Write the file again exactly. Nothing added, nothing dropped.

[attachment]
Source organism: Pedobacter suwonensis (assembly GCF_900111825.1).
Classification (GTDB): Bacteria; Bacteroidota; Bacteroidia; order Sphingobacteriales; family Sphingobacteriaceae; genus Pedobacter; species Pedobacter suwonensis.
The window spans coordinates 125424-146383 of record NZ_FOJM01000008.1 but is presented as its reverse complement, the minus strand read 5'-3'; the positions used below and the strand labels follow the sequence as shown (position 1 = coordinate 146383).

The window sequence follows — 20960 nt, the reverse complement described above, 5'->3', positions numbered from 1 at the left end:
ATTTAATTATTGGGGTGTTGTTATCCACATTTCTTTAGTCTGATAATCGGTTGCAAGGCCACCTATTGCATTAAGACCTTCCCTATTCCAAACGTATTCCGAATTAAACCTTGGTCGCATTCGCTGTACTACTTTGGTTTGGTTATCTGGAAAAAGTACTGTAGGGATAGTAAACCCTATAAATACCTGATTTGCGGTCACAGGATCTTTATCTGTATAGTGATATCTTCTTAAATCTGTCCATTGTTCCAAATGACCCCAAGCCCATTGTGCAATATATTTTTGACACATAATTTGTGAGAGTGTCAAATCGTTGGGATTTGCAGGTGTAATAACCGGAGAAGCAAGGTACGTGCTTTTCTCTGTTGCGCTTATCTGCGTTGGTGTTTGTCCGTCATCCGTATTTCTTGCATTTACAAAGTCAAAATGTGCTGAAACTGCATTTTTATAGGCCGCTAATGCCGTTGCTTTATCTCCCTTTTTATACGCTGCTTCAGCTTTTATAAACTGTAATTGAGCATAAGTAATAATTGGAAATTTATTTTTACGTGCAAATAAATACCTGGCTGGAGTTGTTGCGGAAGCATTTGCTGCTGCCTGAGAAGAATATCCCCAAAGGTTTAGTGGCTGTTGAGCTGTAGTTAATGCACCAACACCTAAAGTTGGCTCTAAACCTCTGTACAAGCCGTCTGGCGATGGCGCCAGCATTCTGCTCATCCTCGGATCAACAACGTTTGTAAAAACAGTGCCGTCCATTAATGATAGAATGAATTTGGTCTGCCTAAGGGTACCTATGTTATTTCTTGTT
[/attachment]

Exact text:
Source organism: Pedobacter suwonensis (assembly GCF_900111825.1).
Classification (GTDB): Bacteria; Bacteroidota; Bacteroidia; order Sphingobacteriales; family Sphingobacteriaceae; genus Pedobacter; species Pedobacter suwonensis.
The window spans coordinates 125424-146383 of record NZ_FOJM01000008.1 but is presented as its reverse complement, the minus strand read 5'-3'; the positions used below and the strand labels follow the sequence as shown (position 1 = coordinate 146383).

The window sequence follows — 20960 nt, the reverse complement described above, 5'->3', positions numbered from 1 at the left end:
ATTTAATTATTGGGGTGTTGTTATCCACATTTCTTTAGTCTGATAATCGGTTGCAAGGCCACCTATTGCATTAAGACCTTCCCTATTCCAAACGTATTCCGAATTAAACCTTGGTCGCATTCGCTGTACTACTTTGGTTTGGTTATCTGGAAAAAGTACTGTAGGGATAGTAAACCCTATAAATACCTGATTTGCGGTCACAGGATCTTTATCTGTATAGTGATATCTTCTTAAATCTGTCCATTGTTCCAAATGACCCCAAGCCCATTGTGCAATATATTTTTGACACATAATTTGTGAGAGTGTCAAATCGTTGGGATTTGCAGGTGTAATAACCGGAGAAGCAAGGTACGTGCTTTTCTCTGTTGCGCTTATCTGCGTTGGTGTTTGTCCGTCATCCGTATTTCTTGCATTTACAAAGTCAAAATGTGCTGAAACTGCATTTTTATAGGCCGCTAATGCCGTTGCTTTATCTCCCTTTTTATACGCTGCTTCAGCTTTTATAAACTGTAATTGAGCATAAGTAATAATTGGAAATTTATTTTTACGTGCAAATAAATACCTGGCTGGAGTTGTTGCGGAAGCATTTGCTGCTGCCTGAGAAGAATATCCCCAAAGGTTTAGTGGCTGTTGAGCTGTAGTTAATGCACCAACACCTAAAGTTGGCTCTAAACCTCTGTACAAGCCGTCTGGCGATGGCGCCAGCATTCTGCTCATCCTCGGATCAACAACGTTTGTAAAAACAGTGCCGTCCATTAATGATAGAATGAATTTGGTCTGCCTAAGGGTACCTATGTTATTTCTTGTT